To Blow or Not to Blow

Recently, while attending a religious service, I sat next to a young woman who was really congested. She was seriously sniffing every 20 seconds. I felt bad for her discomfort while hoping whatever she had didn’t get passed on to me.

 After a little while, I offered her the travel pack of tissues that I always carry. She was grateful and took them. I was taken aback, though, when she didn’t use them. Huh?congestion, cilia, saline nasal rinse, blow nose, mucous, sinuses, nasal congestion, mouth breathing, sniffles

 I can certainly understand not want to disrupt those around you by blowing your nose but she seemed miserable.

It made me wonder how humans even came up with the notion of blowing ones nose and is it really good for you.

The truth is that ignoring nasal symptoms such as congestion, sneezing, runny nose or thick nasal discharge can lead to other problems:

  •  Nasal congestion reduces the sense of smell.
  • When you can’t breathe through your nose, you resort to mouth breathing which can increase the risk of mouth and throat infections. Mouth breathing also pulls all the pollution and airborne germs directly into the lungs.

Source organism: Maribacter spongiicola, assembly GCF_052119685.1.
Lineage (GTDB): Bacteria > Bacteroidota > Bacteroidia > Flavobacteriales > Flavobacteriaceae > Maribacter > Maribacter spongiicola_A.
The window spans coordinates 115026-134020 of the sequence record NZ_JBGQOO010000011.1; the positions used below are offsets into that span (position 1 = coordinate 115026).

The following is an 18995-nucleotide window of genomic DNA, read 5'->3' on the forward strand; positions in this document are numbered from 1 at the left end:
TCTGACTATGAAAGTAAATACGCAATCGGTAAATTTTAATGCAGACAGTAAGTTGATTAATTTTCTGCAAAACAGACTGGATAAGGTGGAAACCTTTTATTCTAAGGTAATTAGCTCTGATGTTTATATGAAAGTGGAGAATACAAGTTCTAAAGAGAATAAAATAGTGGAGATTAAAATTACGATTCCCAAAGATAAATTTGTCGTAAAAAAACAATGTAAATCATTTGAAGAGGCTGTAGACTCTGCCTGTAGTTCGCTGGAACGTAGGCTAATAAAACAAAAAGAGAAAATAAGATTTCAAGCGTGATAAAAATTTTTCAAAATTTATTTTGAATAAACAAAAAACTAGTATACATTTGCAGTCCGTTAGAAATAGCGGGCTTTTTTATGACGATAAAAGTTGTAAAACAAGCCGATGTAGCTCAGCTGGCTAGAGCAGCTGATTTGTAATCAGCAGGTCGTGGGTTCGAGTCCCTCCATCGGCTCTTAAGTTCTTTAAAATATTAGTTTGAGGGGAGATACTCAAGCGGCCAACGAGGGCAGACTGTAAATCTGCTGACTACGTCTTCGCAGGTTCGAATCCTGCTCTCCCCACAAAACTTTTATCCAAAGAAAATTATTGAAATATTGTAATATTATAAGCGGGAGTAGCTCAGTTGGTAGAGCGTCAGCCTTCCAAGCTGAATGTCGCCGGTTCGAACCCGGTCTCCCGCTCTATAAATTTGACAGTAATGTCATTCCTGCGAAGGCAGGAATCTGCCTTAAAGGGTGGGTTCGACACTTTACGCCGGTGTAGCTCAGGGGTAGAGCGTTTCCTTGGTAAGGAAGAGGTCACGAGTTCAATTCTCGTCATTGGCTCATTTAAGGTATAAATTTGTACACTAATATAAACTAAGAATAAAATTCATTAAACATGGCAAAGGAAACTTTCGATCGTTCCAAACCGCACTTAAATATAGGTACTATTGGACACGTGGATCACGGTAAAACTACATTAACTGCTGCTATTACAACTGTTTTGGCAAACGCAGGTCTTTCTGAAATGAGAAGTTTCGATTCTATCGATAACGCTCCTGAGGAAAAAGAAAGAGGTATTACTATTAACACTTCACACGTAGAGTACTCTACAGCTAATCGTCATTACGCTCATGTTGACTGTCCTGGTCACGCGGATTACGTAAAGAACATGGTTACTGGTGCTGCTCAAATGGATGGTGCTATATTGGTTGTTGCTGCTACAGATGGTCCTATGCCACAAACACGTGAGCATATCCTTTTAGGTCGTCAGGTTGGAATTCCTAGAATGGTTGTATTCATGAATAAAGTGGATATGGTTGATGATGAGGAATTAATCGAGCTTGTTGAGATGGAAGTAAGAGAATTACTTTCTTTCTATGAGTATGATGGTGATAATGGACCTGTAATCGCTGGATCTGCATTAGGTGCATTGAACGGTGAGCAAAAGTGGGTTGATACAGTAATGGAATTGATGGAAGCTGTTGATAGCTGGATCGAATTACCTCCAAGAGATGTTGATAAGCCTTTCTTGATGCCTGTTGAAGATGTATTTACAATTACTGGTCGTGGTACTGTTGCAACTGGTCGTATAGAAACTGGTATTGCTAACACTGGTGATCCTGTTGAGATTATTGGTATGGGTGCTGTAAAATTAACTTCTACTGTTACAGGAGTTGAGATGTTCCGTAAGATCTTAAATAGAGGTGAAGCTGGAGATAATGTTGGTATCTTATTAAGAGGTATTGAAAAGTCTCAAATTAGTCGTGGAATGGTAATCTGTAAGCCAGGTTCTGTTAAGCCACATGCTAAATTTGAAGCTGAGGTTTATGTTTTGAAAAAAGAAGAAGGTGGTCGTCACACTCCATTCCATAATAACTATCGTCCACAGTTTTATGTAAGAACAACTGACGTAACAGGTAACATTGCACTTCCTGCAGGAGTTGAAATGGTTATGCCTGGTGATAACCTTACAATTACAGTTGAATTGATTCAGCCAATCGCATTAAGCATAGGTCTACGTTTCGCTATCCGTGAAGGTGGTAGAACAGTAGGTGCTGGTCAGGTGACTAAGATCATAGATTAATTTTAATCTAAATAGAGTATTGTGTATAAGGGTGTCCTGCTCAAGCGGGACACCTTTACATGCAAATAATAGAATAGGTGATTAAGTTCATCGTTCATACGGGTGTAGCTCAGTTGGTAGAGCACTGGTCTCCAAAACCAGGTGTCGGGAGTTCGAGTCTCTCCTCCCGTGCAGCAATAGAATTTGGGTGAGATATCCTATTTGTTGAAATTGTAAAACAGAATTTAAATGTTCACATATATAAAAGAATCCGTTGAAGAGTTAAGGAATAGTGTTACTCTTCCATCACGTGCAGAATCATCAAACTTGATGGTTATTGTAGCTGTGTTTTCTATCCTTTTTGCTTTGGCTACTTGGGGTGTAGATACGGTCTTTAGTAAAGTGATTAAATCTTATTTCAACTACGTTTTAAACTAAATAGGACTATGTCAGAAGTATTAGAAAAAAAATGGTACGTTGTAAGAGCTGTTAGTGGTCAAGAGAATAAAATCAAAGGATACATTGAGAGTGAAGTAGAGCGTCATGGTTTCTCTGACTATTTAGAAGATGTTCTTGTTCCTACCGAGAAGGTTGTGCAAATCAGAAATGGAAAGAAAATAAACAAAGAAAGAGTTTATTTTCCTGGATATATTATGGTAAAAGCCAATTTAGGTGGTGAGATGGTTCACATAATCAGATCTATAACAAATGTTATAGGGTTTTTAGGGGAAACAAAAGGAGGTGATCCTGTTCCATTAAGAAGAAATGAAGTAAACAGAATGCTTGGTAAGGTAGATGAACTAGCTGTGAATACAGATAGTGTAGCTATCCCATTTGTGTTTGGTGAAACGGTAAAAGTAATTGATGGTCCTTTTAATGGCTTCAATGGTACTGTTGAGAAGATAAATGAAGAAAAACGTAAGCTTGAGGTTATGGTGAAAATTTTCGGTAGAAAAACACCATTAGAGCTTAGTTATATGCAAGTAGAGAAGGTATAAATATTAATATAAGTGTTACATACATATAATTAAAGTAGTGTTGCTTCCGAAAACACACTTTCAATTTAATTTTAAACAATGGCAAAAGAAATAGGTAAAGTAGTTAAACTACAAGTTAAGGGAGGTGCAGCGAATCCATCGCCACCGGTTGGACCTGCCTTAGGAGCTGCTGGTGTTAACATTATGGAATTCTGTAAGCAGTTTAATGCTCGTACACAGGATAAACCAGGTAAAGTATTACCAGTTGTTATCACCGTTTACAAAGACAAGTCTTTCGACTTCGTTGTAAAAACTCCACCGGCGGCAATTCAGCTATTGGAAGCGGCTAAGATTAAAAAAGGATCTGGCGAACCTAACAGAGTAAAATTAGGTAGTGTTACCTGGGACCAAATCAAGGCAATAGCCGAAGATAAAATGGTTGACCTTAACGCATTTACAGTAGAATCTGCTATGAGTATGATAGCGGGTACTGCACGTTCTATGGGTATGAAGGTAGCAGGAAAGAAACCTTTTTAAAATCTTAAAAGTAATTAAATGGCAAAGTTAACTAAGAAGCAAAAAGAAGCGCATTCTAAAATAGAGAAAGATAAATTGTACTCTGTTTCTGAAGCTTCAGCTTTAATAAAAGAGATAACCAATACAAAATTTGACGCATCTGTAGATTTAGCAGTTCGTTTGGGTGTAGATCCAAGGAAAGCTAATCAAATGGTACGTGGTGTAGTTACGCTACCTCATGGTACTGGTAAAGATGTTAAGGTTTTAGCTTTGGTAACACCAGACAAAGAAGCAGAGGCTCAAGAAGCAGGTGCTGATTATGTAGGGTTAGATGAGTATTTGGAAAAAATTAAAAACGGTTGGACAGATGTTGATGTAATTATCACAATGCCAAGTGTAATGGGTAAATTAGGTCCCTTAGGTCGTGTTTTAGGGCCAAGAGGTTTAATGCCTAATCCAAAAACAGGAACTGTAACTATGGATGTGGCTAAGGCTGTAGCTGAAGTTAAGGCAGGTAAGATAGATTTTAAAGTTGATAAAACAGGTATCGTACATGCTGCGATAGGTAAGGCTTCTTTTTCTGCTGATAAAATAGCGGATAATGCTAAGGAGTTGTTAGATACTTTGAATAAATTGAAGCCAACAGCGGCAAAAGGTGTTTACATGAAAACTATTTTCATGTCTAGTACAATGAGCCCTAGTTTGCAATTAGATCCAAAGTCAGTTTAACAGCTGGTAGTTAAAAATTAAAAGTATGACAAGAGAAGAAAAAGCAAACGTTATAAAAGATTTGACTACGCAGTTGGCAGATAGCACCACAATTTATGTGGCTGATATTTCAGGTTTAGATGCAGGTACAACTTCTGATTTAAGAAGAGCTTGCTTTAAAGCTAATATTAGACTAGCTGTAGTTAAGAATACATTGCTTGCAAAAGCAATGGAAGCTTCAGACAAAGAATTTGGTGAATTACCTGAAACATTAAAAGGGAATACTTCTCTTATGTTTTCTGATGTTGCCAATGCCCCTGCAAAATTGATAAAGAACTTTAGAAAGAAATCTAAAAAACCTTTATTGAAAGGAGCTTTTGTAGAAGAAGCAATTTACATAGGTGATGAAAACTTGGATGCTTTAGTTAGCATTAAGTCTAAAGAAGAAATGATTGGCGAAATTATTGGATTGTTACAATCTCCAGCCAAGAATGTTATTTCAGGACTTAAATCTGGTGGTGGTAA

• Breathing cold dry air into the lungs will make secretions thick, slows the cleaning cilia as well as the passage of oxygen into the blood stream.

So, yes, blowing your nose is important but there is a right and wrong way to do it.  If you blow too hard, you’ll cause pressure and some mucus to build up in the sinus cavities. That may lead to further infection.

According to experts, the proper method is to blow one nostril at a time, gently. You should also use a saline nasal rinse to remove excess mucous.

If the congestion lingers for a long time or develops into something more, that’s the time to visit your medical practitioner for a consult.

 

 

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